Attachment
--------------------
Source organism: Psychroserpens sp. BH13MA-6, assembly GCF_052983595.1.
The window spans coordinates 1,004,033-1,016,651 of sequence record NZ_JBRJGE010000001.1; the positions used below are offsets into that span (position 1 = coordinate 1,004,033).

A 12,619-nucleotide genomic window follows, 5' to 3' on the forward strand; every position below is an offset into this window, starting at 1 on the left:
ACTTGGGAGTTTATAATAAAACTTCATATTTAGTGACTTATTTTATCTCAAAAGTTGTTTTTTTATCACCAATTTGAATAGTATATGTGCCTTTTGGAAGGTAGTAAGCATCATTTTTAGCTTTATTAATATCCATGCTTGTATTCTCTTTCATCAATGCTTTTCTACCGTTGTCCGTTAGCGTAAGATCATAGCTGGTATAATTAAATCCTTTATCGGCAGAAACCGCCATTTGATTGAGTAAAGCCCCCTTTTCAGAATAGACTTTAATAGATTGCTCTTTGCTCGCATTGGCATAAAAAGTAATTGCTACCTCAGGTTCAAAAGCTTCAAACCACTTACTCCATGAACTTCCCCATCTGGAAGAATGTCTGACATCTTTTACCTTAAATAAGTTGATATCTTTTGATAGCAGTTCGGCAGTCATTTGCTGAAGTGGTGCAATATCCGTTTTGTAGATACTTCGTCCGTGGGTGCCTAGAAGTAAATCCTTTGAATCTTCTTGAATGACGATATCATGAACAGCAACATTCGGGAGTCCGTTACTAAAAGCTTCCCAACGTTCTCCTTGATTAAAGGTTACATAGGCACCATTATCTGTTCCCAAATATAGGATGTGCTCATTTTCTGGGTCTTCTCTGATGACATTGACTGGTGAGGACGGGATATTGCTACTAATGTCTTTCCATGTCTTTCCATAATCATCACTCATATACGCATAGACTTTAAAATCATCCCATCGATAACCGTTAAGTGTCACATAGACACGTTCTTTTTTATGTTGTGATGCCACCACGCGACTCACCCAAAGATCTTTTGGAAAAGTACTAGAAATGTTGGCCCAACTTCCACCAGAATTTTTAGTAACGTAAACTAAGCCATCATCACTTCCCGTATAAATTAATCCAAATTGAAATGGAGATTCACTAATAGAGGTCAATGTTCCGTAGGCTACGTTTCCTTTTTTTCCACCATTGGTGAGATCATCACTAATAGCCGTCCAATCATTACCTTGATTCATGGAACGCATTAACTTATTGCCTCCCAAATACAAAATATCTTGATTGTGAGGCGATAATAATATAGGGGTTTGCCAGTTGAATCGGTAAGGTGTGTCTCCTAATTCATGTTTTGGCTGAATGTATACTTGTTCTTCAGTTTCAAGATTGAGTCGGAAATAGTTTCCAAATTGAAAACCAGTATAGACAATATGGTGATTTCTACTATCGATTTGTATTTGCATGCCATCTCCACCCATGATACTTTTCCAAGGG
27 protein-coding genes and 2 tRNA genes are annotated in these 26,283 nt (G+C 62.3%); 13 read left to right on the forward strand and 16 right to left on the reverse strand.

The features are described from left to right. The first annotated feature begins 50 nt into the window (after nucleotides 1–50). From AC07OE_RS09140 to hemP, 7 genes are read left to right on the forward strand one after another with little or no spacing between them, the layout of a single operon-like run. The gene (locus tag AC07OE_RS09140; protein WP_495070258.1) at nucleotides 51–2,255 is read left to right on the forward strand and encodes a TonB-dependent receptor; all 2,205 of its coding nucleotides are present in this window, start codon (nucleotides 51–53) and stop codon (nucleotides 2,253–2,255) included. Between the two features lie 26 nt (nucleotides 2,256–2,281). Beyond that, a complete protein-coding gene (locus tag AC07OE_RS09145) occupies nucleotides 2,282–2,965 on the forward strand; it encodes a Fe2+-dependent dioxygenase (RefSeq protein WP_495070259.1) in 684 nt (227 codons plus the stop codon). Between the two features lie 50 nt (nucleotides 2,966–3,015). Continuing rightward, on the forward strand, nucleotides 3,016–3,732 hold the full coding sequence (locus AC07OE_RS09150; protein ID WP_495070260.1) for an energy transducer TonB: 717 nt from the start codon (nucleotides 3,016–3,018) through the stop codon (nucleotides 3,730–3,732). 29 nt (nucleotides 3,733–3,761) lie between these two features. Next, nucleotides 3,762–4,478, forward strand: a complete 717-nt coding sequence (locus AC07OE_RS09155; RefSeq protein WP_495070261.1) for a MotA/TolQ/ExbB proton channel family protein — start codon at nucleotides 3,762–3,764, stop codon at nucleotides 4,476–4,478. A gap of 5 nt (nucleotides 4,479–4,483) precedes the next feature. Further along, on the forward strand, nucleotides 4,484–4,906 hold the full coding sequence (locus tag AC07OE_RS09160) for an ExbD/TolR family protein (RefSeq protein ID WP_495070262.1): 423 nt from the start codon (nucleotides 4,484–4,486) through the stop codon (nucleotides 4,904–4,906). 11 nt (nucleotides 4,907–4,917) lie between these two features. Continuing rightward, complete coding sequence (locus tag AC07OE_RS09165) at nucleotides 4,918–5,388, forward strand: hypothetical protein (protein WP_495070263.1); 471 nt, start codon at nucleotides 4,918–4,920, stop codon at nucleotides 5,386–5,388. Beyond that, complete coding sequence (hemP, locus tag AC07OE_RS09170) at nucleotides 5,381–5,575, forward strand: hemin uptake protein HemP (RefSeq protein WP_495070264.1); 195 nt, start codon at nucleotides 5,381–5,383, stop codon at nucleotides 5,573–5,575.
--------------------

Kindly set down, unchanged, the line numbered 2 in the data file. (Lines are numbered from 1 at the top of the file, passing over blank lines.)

The window spans coordinates 1,004,033-1,016,651 of sequence record NZ_JBRJGE010000001.1; the positions used below are offsets into that span (position 1 = coordinate 1,004,033).